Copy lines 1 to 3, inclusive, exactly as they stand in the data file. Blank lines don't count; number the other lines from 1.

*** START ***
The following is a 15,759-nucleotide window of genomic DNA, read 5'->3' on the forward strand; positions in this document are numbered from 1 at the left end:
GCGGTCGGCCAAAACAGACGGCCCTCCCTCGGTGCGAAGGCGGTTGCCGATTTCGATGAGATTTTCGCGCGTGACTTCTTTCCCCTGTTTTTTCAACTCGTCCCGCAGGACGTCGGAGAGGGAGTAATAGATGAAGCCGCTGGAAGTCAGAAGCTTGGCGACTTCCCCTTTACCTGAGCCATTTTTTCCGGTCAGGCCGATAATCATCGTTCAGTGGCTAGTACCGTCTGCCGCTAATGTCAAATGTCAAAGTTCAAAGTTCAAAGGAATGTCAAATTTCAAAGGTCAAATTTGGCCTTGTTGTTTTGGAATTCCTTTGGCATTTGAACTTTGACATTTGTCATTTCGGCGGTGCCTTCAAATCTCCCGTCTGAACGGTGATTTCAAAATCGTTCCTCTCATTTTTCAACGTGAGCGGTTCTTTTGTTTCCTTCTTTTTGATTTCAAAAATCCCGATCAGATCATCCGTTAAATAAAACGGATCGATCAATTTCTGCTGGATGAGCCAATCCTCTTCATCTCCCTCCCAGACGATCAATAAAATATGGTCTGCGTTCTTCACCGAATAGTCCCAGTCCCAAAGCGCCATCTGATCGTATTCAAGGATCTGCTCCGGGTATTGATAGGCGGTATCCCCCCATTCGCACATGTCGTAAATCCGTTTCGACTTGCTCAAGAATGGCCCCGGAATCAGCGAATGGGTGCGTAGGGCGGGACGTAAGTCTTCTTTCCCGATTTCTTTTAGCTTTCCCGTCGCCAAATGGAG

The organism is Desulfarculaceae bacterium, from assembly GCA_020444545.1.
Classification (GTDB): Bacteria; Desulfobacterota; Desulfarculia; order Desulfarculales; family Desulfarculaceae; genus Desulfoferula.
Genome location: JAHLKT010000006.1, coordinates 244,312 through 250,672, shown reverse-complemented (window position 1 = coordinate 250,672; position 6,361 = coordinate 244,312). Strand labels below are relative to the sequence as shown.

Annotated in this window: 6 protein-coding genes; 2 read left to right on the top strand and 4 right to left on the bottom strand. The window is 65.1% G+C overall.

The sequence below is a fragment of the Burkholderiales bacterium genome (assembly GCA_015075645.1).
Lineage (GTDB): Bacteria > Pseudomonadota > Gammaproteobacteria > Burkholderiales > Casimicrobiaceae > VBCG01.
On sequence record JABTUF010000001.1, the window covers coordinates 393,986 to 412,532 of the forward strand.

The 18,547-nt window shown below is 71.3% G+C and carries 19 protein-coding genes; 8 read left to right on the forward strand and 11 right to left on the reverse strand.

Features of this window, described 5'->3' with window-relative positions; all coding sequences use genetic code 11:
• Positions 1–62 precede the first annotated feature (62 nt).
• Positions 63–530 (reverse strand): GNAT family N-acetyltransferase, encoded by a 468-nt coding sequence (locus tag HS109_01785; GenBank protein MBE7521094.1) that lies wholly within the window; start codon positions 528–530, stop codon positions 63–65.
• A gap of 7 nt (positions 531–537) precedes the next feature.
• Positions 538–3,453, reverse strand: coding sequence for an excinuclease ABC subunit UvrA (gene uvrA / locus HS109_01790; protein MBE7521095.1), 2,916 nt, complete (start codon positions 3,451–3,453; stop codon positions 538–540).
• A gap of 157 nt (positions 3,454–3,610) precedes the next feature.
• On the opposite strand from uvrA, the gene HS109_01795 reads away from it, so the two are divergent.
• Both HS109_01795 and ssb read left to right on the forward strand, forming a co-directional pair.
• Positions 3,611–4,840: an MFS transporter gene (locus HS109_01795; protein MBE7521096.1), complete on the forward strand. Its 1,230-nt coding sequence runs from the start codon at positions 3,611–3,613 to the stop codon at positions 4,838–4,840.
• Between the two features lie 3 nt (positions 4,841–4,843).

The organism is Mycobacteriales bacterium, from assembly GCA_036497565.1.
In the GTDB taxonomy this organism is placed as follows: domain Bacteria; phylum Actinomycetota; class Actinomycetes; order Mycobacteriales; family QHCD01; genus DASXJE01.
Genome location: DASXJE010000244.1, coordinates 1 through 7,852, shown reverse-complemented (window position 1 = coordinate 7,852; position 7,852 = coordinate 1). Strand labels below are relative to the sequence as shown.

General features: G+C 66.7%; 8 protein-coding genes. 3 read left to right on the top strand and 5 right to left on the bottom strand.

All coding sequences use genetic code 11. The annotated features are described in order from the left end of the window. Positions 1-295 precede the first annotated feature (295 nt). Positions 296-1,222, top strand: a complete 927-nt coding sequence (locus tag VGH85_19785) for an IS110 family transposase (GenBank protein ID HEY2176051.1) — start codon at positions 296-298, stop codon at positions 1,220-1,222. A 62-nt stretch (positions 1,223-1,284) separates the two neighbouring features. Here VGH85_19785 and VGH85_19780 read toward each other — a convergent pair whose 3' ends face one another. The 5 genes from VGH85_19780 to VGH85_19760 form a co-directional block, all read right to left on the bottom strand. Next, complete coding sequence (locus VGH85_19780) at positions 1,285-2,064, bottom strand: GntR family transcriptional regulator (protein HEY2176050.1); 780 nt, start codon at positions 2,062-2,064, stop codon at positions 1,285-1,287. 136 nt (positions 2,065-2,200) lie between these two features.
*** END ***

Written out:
The following is a 15,759-nucleotide window of genomic DNA, read 5'->3' on the forward strand; positions in this document are numbered from 1 at the left end:
GCGGTCGGCCAAAACAGACGGCCCTCCCTCGGTGCGAAGGCGGTTGCCGATTTCGATGAGATTTTCGCGCGTGACTTCTTTCCCCTGTTTTTTCAACTCGTCCCGCAGGACGTCGGAGAGGGAGTAATAGATGAAGCCGCTGGAAGTCAGAAGCTTGGCGACTTCCCCTTTACCTGAGCCATTTTTTCCGGTCAGGCCGATAATCATCGTTCAGTGGCTAGTACCGTCTGCCGCTAATGTCAAATGTCAAAGTTCAAAGTTCAAAGGAATGTCAAATTTCAAAGGTCAAATTTGGCCTTGTTGTTTTGGAATTCCTTTGGCATTTGAACTTTGACATTTGTCATTTCGGCGGTGCCTTCAAATCTCCCGTCTGAACGGTGATTTCAAAATCGTTCCTCTCATTTTTCAACGTGAGCGGTTCTTTTGTTTCCTTCTTTTTGATTTCAAAAATCCCGATCAGATCATCCGTTAAATAAAACGGATCGATCAATTTCTGCTGGATGAGCCAATCCTCTTCATCTCCCTCCCAGACGATCAATAAAATATGGTCTGCGTTCTTCACCGAATAGTCCCAGTCCCAAAGCGCCATCTGATCGTATTCAAGGATCTGCTCCGGGTATTGATAGGCGGTATCCCCCCATTCGCACATGTCGTAAATCCGTTTCGACTTGCTCAAGAATGGCCCCGGAATCAGCGAATGGGTGCGTAGGGCGGGACGTAAGTCTTCTTTCCCGATTTCTTTTAGCTTTCCCGTCGCCAAATGGAG

The organism is Desulfarculaceae bacterium, from assembly GCA_020444545.1.